Downgrade debacle!

Tuesday, 1 March 2016 00:39 -     - {{hitsCtrl.values.hits}}

  • Major blow to unity Govt. as Fitch downgrades Sri Lanka to ‘B+’ from ‘BB-’; Outlook Negative
  • Increased refinancing risks, significant debt maturities, weaker public finances and decline in foreign exchange reserves given as reasons
  • However, continued strong macroeconomic growth, positive human development indicators and relative political stability keeps Sri Lanka above some peers

Delivering a major blow to the unity Government, Fitch yesterday downgraded Sri Lanka’s ratings to B+ Outlook Negative from BB- on account of increasing refinancing risks, growing debts and decline of reserves.

Under the new ratings Long-Term Foreign- and Local-Currency Issuer Default Ratings (IDRs) changed to ‘B+’ from ‘BB-’. A Negative Outlook has been assigned to the IDRs, Fitch noted in a statement. The issue ratings on Sri Lanka’s senior unsecured foreign- and local-currency bonds are also downgraded to ‘B+’ from ‘BB-’. The Country Ceiling is downgraded to ‘B+’ from ‘BB-’ and the Short-Term Foreign-Currency IDR is affirmed at ‘B’.

Several key rating drivers were also given by Fitch to explain the decision. These included increased refinancing risks, significant debt maturities, weaker public finances and decline in foreign exchange reserves. However, continued strong macroeconomic growth, positive human development indicators and relative political stability keeps Sri Lanka above some peers, the statement observed. 

Central Bank Governor Arjuna Mahendran last week expressed hopes a fresh programwith the IMF would reassure rating agencies but acknowledged fiscal consolidation remained the “single largest concern” of the Government.   

“The Sri Lankan sovereign faces increased refinancing risks on account of high upcoming external debt maturities. Further, the sovereign’s external liquidity position remains strained, reflecting pressure on foreign exchange reserves,” the rating agency said.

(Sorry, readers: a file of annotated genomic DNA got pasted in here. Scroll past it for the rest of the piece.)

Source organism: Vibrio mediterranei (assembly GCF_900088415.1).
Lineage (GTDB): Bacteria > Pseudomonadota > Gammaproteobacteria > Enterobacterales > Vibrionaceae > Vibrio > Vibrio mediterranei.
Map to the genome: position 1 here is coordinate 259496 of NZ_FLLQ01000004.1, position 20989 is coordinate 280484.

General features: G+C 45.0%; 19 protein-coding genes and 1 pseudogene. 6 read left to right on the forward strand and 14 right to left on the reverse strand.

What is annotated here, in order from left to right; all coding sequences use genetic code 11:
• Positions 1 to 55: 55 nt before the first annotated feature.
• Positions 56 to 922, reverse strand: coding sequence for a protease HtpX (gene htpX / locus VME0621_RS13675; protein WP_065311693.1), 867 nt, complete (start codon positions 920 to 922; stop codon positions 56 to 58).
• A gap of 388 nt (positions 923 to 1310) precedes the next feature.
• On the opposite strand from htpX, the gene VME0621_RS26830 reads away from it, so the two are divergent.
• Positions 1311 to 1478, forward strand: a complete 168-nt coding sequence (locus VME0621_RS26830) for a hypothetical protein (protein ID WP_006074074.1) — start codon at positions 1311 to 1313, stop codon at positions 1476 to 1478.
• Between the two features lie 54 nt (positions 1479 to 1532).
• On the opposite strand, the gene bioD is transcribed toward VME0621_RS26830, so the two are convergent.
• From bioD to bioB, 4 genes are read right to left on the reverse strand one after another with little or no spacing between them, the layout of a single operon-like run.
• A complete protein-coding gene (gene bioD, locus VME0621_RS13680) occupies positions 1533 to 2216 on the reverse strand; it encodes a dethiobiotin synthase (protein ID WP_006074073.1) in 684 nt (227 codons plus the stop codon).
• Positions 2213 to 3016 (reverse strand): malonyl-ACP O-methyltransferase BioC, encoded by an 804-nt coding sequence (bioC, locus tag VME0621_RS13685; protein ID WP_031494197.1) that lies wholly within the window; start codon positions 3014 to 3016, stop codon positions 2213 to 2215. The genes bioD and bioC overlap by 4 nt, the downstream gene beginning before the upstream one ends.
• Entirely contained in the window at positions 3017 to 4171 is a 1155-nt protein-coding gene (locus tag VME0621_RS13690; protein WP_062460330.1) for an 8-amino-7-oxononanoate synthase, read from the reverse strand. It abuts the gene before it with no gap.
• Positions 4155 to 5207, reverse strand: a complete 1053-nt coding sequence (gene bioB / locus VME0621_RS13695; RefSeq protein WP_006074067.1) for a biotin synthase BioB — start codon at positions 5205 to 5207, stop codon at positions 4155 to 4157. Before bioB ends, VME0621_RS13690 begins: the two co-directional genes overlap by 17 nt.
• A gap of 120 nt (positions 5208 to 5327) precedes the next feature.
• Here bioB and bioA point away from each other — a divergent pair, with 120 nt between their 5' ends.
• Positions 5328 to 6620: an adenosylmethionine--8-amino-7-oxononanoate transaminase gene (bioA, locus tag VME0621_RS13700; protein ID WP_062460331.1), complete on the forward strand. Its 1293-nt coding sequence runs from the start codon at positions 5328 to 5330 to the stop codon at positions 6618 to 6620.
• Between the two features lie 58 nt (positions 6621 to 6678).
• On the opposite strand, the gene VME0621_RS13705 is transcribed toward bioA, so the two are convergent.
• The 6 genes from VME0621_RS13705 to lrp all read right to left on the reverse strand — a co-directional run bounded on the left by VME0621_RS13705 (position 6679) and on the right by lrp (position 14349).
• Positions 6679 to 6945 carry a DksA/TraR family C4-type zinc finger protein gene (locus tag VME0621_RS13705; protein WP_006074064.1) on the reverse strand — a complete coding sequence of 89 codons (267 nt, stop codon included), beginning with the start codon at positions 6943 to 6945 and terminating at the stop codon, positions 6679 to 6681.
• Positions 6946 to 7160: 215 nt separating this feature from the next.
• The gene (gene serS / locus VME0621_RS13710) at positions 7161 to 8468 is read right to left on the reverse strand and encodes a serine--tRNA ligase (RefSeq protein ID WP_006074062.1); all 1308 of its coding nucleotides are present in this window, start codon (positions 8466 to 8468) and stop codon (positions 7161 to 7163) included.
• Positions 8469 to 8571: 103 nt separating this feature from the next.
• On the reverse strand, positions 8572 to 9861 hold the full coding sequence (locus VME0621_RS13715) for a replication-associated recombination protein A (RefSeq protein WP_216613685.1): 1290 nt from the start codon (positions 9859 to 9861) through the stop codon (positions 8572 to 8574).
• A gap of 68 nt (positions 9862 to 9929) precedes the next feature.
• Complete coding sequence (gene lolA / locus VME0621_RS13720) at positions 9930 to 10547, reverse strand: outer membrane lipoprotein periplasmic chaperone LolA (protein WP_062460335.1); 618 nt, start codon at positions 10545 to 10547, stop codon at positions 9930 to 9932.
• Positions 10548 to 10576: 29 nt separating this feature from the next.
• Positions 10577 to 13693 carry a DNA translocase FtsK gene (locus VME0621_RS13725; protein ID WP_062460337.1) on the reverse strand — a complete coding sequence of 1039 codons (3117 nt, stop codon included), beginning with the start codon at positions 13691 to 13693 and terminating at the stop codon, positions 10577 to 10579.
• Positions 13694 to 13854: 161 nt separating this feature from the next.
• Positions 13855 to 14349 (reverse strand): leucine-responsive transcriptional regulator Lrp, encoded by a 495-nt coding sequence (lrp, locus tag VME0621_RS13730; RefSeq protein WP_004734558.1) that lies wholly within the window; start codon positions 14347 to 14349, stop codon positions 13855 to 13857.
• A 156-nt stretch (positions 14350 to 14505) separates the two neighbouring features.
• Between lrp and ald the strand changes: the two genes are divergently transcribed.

In Fitch’s view, this partly reflects a weakening in policy coherence that increases the likelihood of Sri Lanka requiring external liquidity support from the IMF and other multilateral institutions. Sri Lanka’s external liquidity ratio, as measured by Fitch at the end of 2015, was 70.9%, which is far below the median of ‘B’-rated peers’ of 171.9% and the ‘BB’ median of 152.4%.

“Sri Lanka faces significant debt maturities in 2016 amid the country’s vulnerability to a shift in investor sentiment. Fitch estimates the sovereign’s external debt service to be close to $ 4billion for the rest of 2016, compared with FX reserves of $ 6.3 billion (end-January 2016). Sri Lanka’s vulnerability to a shift in investor sentiment was evident when investors sold-off the equivalent of nearly $ 2 billion in local-currency government securities in 2015.”

A further outflow from treasury bills and treasury bonds, which account for about 31% of the country’s FX reserves, could put more pressure on reserves. However, prevailing low oil prices will continue to support Sri Lanka’s current-account deficit in the near term. Fitch expects the current-account deficit to remain manageable at about 3% of GDP over 2016-17.